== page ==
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Monday, May 16, 2016

The Year of the Yielding Ear (Tang Spirit News #100)

The Yielding Ear

The title for this issue of the Tang Spirit newsletter comes from beyond my usual sources of influence – The Analects of Confucius.  For the most part I think of Confucius as representing the more hidebound elements of the classical Chinese tradition – the reverence for the state, the unquestioning devotion to custom and ritual – which, important as they have been for the preservation of Chinese culture, don’t typically provide an important inspiration for me, poetic or otherwise.  But this phrase – the Yielding Ear – comes from a wonderful passage in the Great Sage’s autobiography and it captures something very central to my current thinking.

In his autobiography the Great Sage divides life into 3 main epochs.  In the first stage, which runs from birth through the first three decades, the main task is to become educated and establish one’s place in the world.  In the second stage, which extends through your 40’s and 50’s, the task is to refine your understanding and overcome all doubt. In the third stage, attained when you reach your 60’s and 70’s, the goal shifts to achieve peace with the world and internal freedom.

This past weekend I celebrated my birthday.  By the Chinese way reckoning, I’ve just turned 60, which in the classical Chinese tradition represents something of a climacteric.  This is the point in life that Confucius refers to as the Year of the Yielding Ear.  It’s a curious phrase.  The characters in Chinese are 耳顺年, which may be rendered literally as ear obedient year.  Alternatively I’ve seen it translated as the time in life when no sound should be irritating.  Difficult though this phrase is to convey properly in English, at this point in my life I’m pretty sure I understand exactly what it is the Great Sage is talking about.  It’s a point in life when a poet learns to listen instead of insistently warbling on all the time.

Here’s my translation of a poem by Bai Juyi, written on the occasion of a friend’s sixtieth birthday, which further elucidates the Confucian ideal.  

  *  *  *  *  *

On Turning Sixty
From thirty to forty
By five lusts enthralled
From seventy to eighty
By much illness palled
Yet from fifty to sixty
No such evil besets us
And in quiet content
The heart peacefully rests

Love’s tumults already passed and
 Beyond the allure of financial gain
While frailty and dotage still far
In the future remain
Sturdy in limb
Traversing hills and streams
With a heart fully possessed
By the flute’s sweet refrain

So let’s open a fresh bottle of wine
And savor a few tasty cups
Until we’re all good and tipsy
 Reciting old poems together
But none more affectionate than
This poem for my friend Meng De
Urging him to keep his heart open
Without suspicion or fear now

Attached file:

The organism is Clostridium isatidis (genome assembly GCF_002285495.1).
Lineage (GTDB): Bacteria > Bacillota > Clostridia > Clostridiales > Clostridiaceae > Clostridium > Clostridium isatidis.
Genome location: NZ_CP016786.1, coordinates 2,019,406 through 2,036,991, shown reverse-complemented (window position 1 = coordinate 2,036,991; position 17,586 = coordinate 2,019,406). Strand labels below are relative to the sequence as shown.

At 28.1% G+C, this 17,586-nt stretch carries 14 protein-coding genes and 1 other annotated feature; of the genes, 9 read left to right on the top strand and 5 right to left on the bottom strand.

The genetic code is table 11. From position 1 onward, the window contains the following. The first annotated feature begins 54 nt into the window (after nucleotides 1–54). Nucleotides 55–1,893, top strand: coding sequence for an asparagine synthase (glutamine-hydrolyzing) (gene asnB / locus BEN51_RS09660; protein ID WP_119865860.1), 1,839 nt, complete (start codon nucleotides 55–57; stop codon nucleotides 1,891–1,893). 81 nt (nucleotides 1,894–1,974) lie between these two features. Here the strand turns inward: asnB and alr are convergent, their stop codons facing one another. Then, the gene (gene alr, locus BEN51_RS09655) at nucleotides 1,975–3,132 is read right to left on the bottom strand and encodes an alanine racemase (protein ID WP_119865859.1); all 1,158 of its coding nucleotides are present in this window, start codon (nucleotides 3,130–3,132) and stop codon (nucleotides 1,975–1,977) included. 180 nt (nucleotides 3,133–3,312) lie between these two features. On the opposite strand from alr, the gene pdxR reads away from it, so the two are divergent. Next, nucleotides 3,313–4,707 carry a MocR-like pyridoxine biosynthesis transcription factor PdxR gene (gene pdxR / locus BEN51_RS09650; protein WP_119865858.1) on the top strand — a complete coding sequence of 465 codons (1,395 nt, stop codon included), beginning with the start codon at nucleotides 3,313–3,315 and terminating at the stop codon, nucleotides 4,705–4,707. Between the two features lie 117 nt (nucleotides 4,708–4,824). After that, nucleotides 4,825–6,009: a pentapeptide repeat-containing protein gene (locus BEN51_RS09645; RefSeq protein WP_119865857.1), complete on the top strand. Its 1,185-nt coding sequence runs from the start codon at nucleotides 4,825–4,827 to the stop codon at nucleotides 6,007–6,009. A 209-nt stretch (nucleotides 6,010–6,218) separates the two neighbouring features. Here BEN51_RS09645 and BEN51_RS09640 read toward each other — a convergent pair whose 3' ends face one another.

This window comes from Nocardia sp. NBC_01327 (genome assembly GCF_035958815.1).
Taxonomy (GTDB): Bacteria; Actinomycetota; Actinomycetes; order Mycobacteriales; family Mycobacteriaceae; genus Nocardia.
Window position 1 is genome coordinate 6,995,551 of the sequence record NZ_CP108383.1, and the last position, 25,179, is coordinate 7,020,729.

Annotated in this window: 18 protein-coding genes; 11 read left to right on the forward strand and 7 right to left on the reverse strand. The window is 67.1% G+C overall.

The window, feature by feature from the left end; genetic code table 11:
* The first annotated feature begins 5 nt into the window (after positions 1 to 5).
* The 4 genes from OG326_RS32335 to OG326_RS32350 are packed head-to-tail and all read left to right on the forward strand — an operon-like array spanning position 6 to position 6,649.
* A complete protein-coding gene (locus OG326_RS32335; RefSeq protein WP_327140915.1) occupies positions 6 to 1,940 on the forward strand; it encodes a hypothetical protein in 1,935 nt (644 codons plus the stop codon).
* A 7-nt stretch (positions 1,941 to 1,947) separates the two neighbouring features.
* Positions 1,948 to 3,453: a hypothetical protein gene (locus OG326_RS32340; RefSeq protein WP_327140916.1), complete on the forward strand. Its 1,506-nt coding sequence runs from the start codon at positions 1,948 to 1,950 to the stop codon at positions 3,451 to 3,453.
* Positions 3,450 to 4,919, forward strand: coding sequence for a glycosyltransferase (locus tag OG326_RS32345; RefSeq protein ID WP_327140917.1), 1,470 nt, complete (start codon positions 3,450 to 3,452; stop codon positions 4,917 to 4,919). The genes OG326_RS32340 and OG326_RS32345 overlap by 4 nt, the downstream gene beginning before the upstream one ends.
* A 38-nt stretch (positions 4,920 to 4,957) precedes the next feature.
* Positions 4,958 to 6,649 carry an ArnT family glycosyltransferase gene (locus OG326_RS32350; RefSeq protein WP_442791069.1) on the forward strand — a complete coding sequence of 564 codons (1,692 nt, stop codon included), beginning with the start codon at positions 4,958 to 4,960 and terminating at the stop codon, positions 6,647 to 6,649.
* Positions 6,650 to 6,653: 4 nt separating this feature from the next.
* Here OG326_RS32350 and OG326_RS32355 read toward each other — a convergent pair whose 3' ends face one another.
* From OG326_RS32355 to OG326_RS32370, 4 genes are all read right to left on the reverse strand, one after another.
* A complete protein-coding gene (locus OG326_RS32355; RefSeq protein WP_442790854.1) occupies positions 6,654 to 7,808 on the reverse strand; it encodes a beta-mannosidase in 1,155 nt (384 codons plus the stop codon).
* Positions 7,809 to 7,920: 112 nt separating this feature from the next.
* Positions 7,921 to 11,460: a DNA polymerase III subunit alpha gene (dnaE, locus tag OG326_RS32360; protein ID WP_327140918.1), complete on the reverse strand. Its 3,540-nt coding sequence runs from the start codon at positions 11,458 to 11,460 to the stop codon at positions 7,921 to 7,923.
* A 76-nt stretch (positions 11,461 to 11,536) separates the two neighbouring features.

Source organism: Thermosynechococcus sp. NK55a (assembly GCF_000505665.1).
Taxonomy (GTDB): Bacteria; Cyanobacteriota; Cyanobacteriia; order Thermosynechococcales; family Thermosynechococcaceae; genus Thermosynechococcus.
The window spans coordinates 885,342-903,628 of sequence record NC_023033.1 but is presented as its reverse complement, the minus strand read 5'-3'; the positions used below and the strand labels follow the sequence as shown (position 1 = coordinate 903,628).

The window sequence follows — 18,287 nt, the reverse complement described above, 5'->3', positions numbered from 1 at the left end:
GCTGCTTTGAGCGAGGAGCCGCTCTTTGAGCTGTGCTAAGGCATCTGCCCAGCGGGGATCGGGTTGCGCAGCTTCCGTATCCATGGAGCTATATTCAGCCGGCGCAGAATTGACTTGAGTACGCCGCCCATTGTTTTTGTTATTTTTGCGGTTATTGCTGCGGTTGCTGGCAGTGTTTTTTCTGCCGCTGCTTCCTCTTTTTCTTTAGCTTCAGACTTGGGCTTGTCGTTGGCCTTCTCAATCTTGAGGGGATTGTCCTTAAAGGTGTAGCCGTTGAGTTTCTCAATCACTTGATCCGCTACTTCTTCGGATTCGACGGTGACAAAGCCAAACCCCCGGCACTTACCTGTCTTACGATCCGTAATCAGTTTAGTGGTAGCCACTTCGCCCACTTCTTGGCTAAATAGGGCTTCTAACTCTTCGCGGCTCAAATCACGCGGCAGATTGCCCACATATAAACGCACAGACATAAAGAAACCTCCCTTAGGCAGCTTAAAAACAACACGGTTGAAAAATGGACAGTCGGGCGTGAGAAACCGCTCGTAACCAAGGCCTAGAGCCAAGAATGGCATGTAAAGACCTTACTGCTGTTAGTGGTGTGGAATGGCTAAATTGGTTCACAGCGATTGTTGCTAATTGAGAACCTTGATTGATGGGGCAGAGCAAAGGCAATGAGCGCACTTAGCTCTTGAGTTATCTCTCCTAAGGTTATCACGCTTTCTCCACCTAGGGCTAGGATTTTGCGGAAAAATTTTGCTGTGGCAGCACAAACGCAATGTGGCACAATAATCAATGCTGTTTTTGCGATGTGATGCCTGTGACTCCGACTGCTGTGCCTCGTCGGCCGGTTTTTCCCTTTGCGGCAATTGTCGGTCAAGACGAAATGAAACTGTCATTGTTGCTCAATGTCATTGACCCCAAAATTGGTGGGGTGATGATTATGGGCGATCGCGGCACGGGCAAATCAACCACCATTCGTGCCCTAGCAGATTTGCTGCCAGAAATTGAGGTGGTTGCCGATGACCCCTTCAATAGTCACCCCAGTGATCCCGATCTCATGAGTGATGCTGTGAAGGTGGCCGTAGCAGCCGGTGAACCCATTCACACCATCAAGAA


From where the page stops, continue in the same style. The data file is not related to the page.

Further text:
That the time has come
For the Yielding Ear


三十四十五欲牵    七十八十百病缠
五十六十却不恶    恬淡清净心安然

已过爱贪声利后    犹在病羸昏耄前
未无筋力寻山水    尚有心情听管弦

闲开新酒尝数盏    醉忆旧诗吟一篇
敦诗梦得且相劝    不用嫌他耳顺年

*  *  *  *  *

Our western culture worships and idealizes youth.  This is evident in our high and low culture alike, from pop music to Hollywood movies to fine literature.  We don’t age gladly.   Awards and stipends go to the younger poets and, as no lesser a poet than W.B. Yeats lamented, “a poet, when he is growing old, will ask himself if he cannot keep his mask and his vision, without new bitterness, new disappointment.”

But under the tutelage of Confucius and Lao Tzu, I have learned there are other ways to think about growing old.  In fact, a poet may aspire to set mask and vision aside altogether, along with the face cream and other surgical options to consider.  If so, it turns out there are some truly wonderful advantages in ageing out of the demo, at least if you’re lucky enough to still enjoy good health.  This is the time of life when the ear finally learns to yield and lo and behold it leads to the discovery that birdsong everywhere abounds.  In the end, the finest poems we are capable of may be those that require less of a compelling voice and more of a yielding ear.

In that spirit, I’d like to share with you my own birthday poem written in anticipation of my 60th year.

*  *  *  *  *

Birthday Georgic

Now a younger poet
May very well read
Virgil or Thoreau and
Conclude that is all they
Need to know about
Furrowing the earth

But for me
It took nearly 60 years
To finally realize there
Is no finer posture
Than to find oneself
Supine and supplicant
In the garden

Enhancing the yield
Preferably with gloves
And a spade in order
To spare the manicure
When applying manure

And also with notebook
Nearby so as to make
A more complete record
Of such perennial bounty
And reward

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